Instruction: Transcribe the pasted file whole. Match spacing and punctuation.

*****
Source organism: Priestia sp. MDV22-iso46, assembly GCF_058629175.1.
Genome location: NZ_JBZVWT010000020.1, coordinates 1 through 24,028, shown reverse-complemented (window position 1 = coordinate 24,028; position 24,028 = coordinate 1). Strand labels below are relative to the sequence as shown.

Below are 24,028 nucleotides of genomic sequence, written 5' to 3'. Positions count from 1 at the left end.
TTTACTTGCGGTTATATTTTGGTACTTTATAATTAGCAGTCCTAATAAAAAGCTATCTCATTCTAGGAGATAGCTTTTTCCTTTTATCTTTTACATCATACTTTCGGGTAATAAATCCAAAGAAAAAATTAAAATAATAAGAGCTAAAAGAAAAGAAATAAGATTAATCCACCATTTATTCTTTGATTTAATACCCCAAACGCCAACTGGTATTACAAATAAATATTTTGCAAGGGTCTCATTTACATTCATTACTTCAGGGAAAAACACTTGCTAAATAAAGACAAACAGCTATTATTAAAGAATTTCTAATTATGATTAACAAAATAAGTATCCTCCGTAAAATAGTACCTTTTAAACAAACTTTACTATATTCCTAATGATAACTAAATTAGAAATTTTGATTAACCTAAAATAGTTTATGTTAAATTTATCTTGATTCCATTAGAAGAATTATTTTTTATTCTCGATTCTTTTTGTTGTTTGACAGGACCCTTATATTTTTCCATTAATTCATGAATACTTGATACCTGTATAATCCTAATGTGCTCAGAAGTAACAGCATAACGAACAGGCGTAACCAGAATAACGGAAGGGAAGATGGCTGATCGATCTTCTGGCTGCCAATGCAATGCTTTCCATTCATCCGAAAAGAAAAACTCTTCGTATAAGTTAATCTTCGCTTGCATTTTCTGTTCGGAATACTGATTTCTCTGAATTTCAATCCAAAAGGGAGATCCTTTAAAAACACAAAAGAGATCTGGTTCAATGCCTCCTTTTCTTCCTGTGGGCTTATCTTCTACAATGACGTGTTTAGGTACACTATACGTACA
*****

Source organism: Priestia sp. MDV22-iso46, assembly GCF_058629175.1.
Genome location: NZ_JBZVWT010000020.1, coordinates 1 through 24,028, shown reverse-complemented (window position 1 = coordinate 24,028; position 24,028 = coordinate 1). Strand labels below are relative to the sequence as shown.

Below are 24,028 nucleotides of genomic sequence, written 5' to 3'. Positions count from 1 at the left end.
TTTACTTGCGGTTATATTTTGGTACTTTATAATTAGCAGTCCTAATAAAAAGCTATCTCATTCTAGGAGATAGCTTTTTCCTTTTATCTTTTACATCATACTTTCGGGTAATAAATCCAAAGAAAAAATTAAAATAATAAGAGCTAAAAGAAAAGAAATAAGATTAATCCACCATTTATTCTTTGATTTAATACCCCAAACGCCAACTGGTATTACAAATAAATATTTTGCAAGGGTCTCATTTACATTCATTACTTCAGGGAAAAACACTTGCTAAATAAAGACAAACAGCTATTATTAAAGAATTTCTAATTATGATTAACAAAATAAGTATCCTCCGTAAAATAGTACCTTTTAAACAAACTTTACTATATTCCTAATGATAACTAAATTAGAAATTTTGATTAACCTAAAATAGTTTATGTTAAATTTATCTTGATTCCATTAGAAGAATTATTTTTTATTCTCGATTCTTTTTGTTGTTTGACAGGACCCTTATATTTTTCCATTAATTCATGAATACTTGATACCTGTATAATCCTAATGTGCTCAGAAGTAACAGCATAACGAACAGGCGTAACCAGAATAACGGAAGGGAAGATGGCTGATCGATCTTCTGGCTGCCAATGCAATGCTTTCCATTCATCCGAAAAGAAAAACTCTTCGTATAAGTTAATCTTCGCTTGCATTTTCTGTTCGGAATACTGATTTCTCTGAATTTCAATCCAAAAGGGAGATCCTTTAAAAACACAAAAGAGATCTGGTTCAATGCCTCCTTTTCTTCCTGTGGGCTTATCTTCTACAATGACGTGTTTAGGTACACTATACGTACA